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The Botanist Files V1.0


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#61 JanSteen

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Posted 21 September 2017 - 02:33 PM

The best time of year to order coca seeds, is whenever the temperature doesn't drop below 15 degrees C. Thats something in farenheit, but I am in no mood for any more conversions today.
You don't need heating mats if you germinate them indoors. Mine do well in any temperature between 15 C and 35 C. So room temperature would be fine.
Just try to make sure you have some live peat moss before you order seeds. You're going to need a patch of it for germination. It's best to have that before the seeds arrive, because time is of great essence. I've had seeds germinate after 60+ days, but the survival rate is absurdly low.

Something I've noticed, that would probably help the survival rate of these youngsters, is that directly after a root starts penetrating the husk, it's best to put the seeds in to the soil. Otherwise the plant will adjust to low-nutrient levels, and it will burn when you put it in a soil medium afterwards. The husk will drop off of the seedling on its own, but if it takes more than 2 weeks, it's best to operate with a fine scalpel and give it a hand. Coca seedlings have a very peculiar transparant-ish layer around the seed edge, which helps you find the area to slice. But lets not get ahead of that, the natural way will work just fine. I think I've described a soil mix, somewhere on these botanist files. The only addition I can make it to use 7% coco peat, and some clay. Other than that: peat, peat moss, and a dash of regular potting soil will do fine. pH should be around 5-6, not much higher. With that, I mean the actual pH of the soil. Watering should be done with the same pH, but if your soil is around 7, your plants will die. That's why the peat is so important. Basically the same principle as with blueberries. They just need acidic soil, otherwise their natural state doesn't allow proper nutrient uptake.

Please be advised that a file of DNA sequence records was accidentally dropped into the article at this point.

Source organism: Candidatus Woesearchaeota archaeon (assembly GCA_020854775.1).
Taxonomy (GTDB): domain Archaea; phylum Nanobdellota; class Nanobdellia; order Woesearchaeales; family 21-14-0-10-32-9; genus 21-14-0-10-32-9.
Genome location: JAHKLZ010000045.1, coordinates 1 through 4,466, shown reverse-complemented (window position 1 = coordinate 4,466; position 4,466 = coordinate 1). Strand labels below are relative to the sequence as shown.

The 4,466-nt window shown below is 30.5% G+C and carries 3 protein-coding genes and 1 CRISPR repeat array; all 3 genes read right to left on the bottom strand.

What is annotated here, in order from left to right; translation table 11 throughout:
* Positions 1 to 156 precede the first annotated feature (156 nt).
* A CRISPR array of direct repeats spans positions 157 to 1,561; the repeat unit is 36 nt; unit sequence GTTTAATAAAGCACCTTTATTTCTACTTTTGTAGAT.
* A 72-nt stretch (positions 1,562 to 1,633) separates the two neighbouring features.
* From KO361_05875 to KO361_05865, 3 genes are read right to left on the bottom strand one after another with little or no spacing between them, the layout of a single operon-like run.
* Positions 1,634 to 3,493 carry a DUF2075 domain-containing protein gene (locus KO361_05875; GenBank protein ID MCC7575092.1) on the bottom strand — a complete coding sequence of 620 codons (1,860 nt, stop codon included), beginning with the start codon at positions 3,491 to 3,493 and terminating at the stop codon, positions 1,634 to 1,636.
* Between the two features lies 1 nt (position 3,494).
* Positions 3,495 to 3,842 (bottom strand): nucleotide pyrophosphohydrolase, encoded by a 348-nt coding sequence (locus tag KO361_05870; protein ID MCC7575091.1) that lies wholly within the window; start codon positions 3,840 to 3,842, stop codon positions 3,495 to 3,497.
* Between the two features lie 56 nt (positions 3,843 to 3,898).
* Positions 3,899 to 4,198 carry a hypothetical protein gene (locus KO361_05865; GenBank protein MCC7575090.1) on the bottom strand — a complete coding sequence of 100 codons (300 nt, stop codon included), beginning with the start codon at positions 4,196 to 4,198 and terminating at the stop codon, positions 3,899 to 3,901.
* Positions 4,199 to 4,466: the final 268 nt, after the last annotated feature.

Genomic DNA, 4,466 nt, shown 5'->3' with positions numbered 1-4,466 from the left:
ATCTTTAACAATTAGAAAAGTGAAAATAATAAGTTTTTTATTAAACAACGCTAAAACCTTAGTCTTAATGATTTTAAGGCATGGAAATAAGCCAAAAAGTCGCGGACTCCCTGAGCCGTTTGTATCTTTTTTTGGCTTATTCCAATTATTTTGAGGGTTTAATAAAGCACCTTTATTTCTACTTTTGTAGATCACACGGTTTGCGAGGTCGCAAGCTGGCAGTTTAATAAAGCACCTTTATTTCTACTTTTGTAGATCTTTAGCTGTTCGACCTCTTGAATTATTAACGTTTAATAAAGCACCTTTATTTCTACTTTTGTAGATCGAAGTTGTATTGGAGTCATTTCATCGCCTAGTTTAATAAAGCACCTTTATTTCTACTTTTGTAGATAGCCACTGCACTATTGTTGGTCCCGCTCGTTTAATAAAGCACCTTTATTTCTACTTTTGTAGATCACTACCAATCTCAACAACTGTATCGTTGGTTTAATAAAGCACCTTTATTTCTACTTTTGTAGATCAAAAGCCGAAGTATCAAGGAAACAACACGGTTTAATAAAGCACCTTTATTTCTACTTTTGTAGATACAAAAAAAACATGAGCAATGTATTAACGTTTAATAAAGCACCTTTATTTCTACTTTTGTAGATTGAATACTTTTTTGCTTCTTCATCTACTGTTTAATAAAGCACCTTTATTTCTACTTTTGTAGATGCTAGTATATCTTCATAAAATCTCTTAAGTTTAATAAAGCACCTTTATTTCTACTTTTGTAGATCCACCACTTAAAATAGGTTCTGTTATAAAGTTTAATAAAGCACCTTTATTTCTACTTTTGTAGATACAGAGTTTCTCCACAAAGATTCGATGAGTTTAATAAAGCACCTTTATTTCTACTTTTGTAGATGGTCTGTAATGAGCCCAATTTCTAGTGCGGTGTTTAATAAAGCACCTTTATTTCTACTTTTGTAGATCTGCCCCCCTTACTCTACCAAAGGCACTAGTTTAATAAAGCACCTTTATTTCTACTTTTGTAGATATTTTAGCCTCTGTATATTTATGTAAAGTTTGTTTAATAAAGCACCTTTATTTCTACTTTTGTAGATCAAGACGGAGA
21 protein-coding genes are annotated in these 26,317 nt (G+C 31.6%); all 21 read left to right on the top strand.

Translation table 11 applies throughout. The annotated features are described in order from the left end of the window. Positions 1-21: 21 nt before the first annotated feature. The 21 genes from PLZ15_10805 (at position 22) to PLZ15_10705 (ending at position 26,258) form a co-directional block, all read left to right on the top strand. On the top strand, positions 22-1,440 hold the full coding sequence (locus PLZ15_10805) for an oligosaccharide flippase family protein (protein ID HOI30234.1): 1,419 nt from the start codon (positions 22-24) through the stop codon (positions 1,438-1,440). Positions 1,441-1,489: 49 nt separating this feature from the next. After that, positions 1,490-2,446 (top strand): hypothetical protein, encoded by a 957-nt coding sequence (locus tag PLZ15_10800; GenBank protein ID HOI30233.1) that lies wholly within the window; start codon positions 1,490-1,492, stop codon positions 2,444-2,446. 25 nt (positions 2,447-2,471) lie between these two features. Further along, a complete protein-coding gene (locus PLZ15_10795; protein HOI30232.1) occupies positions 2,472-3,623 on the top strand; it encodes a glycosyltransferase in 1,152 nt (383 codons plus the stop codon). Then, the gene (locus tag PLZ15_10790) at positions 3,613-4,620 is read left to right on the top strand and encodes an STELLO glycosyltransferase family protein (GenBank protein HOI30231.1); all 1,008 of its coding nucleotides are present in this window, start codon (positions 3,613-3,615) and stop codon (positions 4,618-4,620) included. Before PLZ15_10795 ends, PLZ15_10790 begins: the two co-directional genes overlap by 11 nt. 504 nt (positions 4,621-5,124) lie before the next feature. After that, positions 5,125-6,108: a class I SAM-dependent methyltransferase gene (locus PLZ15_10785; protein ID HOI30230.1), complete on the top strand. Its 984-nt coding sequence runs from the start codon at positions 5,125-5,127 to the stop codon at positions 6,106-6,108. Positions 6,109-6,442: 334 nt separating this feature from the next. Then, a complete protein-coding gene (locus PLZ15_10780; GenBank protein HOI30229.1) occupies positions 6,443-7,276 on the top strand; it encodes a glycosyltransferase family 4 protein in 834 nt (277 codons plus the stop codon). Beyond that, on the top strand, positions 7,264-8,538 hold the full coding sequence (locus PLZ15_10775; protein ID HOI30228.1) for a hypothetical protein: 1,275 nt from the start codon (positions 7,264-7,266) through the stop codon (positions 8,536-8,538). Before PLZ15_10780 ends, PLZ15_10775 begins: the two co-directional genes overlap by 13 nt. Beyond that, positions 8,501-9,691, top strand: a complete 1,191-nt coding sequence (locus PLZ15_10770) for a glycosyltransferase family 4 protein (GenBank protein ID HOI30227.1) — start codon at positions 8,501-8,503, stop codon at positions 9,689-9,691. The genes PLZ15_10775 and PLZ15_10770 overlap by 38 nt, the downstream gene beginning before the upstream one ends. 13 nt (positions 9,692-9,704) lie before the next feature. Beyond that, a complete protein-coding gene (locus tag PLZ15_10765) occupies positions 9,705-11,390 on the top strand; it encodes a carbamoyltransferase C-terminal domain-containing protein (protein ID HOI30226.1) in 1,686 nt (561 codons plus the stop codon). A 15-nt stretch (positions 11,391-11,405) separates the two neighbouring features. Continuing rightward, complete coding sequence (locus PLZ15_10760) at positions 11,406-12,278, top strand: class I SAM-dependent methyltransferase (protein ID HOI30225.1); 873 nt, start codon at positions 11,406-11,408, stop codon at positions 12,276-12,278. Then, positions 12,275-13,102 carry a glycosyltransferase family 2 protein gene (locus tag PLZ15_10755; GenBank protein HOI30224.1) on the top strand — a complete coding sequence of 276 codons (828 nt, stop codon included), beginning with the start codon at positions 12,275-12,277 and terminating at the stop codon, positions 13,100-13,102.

With all these things in mind, you'll be good to go.

@Spooner: that seems like a lot of back breaking work, but clay is good soil none the less. The Netherlands basically thrived on it; we pumped out the sea and marsh water, and when salt washed away, all we had left was clay. I reckon if you dig deeper, you'll find more condensed clay that doesn't fall apart that easily. But as I said; a normal soil transfer would do fine as well. We'll have to make do with whatever we can get! I'm the type that recycles every bucket of potting soil until there's no organic matter left, and then still feed it to the worms before throwing it out in the yard.
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#62 Heirloom

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Posted 21 September 2017 - 04:02 PM

Thank you, this is good info to know. I'll do some more research in this thread and others I recall from the past. I have been meaning to use metric measurements to make it easy for those not familiar with the measuring system I was born into , I like metric. I recall how to calculate for those reading & interested, degrees C _x9/5=32=degrees F_ 15C is 59F.

About clay I heard that if mixed with rock dusts it can make a fine substrate, I don't recall the soil chemistry about clay but that's something I need to look into for my gardening needs.

#63 JanSteen

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Posted 25 September 2017 - 02:28 PM